Somehow, I've found myself working towards another R-12. That's an award RUSA gives you for riding a permanent or brevet every month for 12 straight months -- basically a year of regular ultracycling. The year, for me, began back in September, so I needed to stretch the streak up to a big "three" by doing a permanent this past weekend.
There was a group going up to Cadiz, KY, to do a permanent there, but Jeff Bauer and I needed to stay closer to home on Saturday. We opted, instead, for the Jack Daniels permanent. This was kind of karmic, since it had been exactly three years and two days since we had last ridden this route.
It had been warmer, then, and Jeff had been riding his tandem with our dear departed friend, Peter Lee. Jeff Sammons had also been with us, along with Mike and Patty Willman on their tandem. In spite of not having the extra horsepower of a big group, however, Mr. Bauer and I moved fairly well south down TN-272, through Lewisburg, and into the country beyond.
As we began heading east on TN-129, we could see that there was still some fall foliage desperately clinging to the tired Tennessee hardwoods. This is quiet, unspoiled farm country, redolent of natural and homegrown fertilizer, where the cows still spook from the insistent clack of a spinning free-hub.
The fierce winds left behind by Super Storm Sandy's passing had finally played out, leaving blue skies and a gentle breeze ghosting over cleared fields. We could have worked together faster in a two-man paceline, but Jeff and I primarily rode side-by-side and had deep discussions about nothing.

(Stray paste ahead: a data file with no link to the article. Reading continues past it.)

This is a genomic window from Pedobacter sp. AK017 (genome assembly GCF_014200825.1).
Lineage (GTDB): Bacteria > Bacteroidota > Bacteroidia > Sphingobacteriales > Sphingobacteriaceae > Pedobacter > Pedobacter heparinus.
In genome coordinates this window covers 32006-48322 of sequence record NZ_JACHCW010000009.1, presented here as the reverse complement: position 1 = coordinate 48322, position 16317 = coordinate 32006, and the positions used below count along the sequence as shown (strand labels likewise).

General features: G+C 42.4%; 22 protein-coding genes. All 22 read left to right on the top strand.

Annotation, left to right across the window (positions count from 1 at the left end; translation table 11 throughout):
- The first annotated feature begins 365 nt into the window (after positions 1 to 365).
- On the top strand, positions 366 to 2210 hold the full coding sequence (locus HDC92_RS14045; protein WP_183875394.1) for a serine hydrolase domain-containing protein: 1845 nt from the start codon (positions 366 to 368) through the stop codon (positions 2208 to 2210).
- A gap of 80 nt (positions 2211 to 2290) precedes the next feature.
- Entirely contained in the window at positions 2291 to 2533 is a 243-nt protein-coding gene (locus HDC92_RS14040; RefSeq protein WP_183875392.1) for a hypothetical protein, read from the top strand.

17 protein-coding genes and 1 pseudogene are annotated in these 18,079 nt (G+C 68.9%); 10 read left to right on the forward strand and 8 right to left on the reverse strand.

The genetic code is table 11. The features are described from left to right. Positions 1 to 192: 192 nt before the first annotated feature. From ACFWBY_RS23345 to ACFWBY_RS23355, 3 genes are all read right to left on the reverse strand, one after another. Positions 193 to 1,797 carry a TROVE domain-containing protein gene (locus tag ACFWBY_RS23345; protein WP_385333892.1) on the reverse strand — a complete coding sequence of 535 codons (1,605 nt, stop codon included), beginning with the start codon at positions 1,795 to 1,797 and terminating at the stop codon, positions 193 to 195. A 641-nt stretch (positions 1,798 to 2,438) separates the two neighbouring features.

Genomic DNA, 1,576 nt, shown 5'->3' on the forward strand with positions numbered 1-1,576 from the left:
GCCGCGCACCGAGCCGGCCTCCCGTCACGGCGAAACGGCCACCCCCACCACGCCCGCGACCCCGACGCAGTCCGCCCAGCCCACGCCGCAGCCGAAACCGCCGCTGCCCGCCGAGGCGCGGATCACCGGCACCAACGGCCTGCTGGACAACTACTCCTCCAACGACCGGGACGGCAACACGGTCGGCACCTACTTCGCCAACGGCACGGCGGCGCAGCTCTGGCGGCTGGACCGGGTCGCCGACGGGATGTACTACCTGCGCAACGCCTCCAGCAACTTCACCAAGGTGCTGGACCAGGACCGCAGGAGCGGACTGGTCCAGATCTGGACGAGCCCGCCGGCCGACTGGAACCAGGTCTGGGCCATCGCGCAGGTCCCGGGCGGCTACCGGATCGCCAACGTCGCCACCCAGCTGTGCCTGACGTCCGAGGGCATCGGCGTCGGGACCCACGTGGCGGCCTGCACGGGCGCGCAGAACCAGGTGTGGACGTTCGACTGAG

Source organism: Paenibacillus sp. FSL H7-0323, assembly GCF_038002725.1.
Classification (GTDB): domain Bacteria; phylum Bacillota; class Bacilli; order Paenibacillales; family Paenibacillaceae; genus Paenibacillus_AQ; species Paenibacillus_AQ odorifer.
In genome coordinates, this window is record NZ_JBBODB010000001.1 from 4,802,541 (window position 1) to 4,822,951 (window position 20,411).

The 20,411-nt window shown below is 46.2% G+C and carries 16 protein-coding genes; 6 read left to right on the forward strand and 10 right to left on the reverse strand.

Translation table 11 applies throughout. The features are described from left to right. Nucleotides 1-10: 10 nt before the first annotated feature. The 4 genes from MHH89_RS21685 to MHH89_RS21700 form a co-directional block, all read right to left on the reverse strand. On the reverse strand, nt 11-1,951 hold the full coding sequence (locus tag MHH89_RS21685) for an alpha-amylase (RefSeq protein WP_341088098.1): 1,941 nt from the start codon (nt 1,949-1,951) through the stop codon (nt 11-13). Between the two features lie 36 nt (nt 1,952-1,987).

Here's Jeff turning off of busy Hwy 231. You're only on this for about a quarter of a mile, of course. Like I said: It's a nice, quiet route.
Things get lumpy again the closer you get to Lynchburg, and you soon find yourself passing the few cottage industries prevalent there.
It is heartening to see that there is still a place for a cooperage in today's world.
After getting cards signed at the distillery itself, Jeff and I scarfed a quick Subway sandwich and began the route back. Thanks to a somewhat later than intended start and a missed turn that gave us four "bonus miles," we were forced to hurry a bit in order to make the most of the remaining daylight.
By the time we got back to Lewisburg, the long shadows were making it clear that we would need to use lights for the last few miles.
We both had tail lights and reflective gear, but had to stop at a "dollar store" for flashlights and duct tape. By the time we were on the very quiet canopied lanes just south of Bethesda, we were slowly picking our lines in the thin beams of our "three-dollar specials" and the evening chill was setting in with a vengeance. I meant to take a picture of our Rube Goldberg setups, but forgot in my foggy frosty exhaustion.
Next time, we'll bring headlights ... or start on time and try not to get lost. Hopefully, that next time won't be three years away.